Just let the author’s name roll off your tongue a few times. That’ll prepare you for a voyage to exotic African locales. However, by the time you’ve completed this close-to-six-hundred page novel what has seemed exotic will have taken on a new normalcy, while aspects of London and America may seem strange and new to you.
This novel is hefty in many ways besides length . Adichie doesn’t hesitate to jump into issues of race; class; tribalism; cross-cultural conflict and gender. The protagonist Ifemelu writes blogs with headings such as :“Understanding America for the Non-American Black: What Hispanic Means”. They’re scattered throughout the book and are witty, perceptive, and pull no punches. Consider them delicious side dishes accompanying the main course. That main course being the life and loves of Ifemeluas she makes a life inNigeria, Princeton, and other places on the American Eastern seaboard.
Here’s another metaphor describing the relation between the blogs and the text of the novel. The blogs expose the racist, classist, sexist prejudices and stereotypes influencing the daily life of African and non-African blacks living in America. But those prejudices and stereotypes are generalizations. It is in the unfolding story of Ifemelu that they attain palpable life. The blogs are the skeleton. The rest of the novel is by-turns firm, slack, shaky, voluptuous and vulnerable – the flesh of the book.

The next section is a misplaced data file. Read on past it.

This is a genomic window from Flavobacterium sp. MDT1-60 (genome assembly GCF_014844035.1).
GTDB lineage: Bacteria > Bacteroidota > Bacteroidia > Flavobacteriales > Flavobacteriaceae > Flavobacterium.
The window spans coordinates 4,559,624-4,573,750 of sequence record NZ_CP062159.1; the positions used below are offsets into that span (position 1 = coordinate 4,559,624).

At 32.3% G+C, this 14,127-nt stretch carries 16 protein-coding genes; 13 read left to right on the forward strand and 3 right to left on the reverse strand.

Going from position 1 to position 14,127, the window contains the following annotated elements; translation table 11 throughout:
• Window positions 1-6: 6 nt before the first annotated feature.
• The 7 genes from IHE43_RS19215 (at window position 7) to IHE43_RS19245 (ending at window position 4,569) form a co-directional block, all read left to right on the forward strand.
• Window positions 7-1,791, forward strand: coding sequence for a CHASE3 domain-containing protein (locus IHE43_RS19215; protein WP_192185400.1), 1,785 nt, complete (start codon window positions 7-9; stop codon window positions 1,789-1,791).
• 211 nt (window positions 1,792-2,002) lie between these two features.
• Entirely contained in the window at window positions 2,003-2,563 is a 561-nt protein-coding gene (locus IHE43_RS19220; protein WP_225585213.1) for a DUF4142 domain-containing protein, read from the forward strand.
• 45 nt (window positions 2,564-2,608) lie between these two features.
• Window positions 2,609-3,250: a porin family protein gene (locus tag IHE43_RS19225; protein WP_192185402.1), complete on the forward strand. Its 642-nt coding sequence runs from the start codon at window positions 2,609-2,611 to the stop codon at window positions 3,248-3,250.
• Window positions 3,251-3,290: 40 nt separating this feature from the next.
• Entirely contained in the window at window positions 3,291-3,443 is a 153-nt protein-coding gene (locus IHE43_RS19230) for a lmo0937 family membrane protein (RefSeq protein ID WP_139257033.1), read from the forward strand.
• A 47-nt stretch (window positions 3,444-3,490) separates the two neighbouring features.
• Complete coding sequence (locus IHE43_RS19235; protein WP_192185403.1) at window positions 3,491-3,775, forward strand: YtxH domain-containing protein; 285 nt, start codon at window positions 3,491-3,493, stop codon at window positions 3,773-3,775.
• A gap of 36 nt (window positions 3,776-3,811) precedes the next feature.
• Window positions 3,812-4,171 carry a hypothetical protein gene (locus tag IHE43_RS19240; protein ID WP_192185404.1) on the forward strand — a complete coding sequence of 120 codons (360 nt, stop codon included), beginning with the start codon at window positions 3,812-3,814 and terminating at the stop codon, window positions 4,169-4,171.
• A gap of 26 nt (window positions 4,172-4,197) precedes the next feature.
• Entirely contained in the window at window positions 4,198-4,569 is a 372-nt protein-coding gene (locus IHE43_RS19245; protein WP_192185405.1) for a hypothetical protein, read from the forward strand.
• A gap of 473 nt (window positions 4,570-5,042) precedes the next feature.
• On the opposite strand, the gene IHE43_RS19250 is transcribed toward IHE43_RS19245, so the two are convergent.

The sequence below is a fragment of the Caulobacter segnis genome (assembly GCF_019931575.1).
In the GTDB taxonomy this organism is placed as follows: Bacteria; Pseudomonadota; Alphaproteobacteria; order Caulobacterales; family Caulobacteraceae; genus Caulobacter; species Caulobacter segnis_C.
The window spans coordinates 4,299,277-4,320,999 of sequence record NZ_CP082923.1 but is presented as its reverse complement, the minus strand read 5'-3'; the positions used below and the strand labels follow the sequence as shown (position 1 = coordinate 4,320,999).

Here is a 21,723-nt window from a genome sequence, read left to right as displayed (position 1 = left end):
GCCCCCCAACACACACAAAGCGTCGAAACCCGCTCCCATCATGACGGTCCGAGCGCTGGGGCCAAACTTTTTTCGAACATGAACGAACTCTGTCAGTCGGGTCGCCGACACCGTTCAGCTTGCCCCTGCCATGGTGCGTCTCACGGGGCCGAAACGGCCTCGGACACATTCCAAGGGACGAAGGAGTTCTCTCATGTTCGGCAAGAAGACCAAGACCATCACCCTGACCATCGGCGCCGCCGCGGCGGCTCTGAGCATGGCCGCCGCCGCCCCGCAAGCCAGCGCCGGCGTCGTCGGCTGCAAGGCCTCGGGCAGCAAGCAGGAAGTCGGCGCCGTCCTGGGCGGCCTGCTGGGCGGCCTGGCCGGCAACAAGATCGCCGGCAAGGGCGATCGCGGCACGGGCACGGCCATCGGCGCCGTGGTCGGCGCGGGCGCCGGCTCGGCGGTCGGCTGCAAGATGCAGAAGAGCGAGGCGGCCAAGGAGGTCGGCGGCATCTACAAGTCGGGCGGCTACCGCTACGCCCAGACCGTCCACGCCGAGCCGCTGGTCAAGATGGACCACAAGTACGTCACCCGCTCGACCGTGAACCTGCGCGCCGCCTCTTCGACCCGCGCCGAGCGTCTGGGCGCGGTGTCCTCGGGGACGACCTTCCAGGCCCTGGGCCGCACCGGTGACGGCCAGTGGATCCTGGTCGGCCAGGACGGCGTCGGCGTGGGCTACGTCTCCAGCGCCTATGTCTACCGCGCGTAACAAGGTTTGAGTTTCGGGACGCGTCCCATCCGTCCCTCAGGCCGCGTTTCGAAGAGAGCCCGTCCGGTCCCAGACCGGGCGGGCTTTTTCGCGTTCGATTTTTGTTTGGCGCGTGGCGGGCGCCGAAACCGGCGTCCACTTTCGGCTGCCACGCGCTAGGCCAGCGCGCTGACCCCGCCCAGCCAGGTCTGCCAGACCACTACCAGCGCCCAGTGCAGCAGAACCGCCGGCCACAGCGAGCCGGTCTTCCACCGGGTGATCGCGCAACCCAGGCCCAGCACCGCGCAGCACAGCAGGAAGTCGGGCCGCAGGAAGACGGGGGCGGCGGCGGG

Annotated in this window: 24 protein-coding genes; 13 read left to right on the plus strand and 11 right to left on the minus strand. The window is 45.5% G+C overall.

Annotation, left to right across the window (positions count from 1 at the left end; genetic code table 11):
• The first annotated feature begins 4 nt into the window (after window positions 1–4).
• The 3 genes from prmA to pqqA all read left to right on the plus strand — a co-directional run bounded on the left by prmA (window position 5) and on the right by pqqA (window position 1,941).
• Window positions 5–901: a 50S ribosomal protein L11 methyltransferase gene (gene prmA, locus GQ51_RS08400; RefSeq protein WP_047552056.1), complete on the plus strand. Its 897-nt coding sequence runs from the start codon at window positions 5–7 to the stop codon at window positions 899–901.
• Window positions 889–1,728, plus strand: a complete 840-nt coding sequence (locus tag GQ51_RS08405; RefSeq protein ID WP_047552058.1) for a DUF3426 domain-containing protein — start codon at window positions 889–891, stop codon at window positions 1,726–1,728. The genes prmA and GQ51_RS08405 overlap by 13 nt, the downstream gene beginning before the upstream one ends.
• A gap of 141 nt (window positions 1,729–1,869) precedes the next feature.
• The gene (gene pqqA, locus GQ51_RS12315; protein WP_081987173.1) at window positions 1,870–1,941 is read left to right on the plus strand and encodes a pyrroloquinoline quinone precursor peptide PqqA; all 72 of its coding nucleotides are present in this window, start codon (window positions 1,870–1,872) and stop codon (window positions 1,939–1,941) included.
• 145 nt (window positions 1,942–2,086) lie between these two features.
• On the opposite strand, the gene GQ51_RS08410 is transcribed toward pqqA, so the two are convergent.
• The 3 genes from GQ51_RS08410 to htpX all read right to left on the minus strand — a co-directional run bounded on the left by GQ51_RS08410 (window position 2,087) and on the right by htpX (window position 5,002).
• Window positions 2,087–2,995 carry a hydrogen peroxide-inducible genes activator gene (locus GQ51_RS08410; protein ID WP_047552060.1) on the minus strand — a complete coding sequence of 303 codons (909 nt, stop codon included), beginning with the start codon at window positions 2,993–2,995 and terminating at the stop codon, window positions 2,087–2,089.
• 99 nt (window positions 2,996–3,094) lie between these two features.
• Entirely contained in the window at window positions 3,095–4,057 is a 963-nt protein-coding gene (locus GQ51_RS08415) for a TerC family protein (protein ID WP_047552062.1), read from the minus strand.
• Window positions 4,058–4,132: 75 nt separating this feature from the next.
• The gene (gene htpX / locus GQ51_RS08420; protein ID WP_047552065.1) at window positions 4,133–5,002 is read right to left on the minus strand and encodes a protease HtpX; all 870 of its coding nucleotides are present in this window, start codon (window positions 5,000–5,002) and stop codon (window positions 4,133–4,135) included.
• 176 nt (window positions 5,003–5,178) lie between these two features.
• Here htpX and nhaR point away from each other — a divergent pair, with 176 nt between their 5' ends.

Another way this novel is all-encompassing is that it includes both the sensory and cerebral. Colors, sights, smells (both appealing and repulsive) are very much part of the narrative, as is Ifemelu’ssex life. How refreshing and authentic to have a protagonist who doesn’t simply enjoy sex (or not). Her sexual responses are always dependent on the context – the physical and social setting, her mood, who she is with and their mood. Body, heart, and mind are all part of her enjoyment, or lack of it.
At its core this novel is a moving bildungsroman and a poignant love story. Wewitness thematuring of a young woman who must deal with the obstacles placed in her way by racism, sexism, and classism as she struggles towards self-fulfillment. What adds to the excitement and satisfaction of reading Ifemelu’s story is the knowledge that ChimamandaNgozi Adichie’sstory is similar. She as the author, is certainly fulfilling her artistic potential and this book serves as a wonderful testament to that fact.
Frank Rubenfeld, Ph.D. is a BAGI Trainer and Faculty Member. For more, go to www.frankrubenfeld.com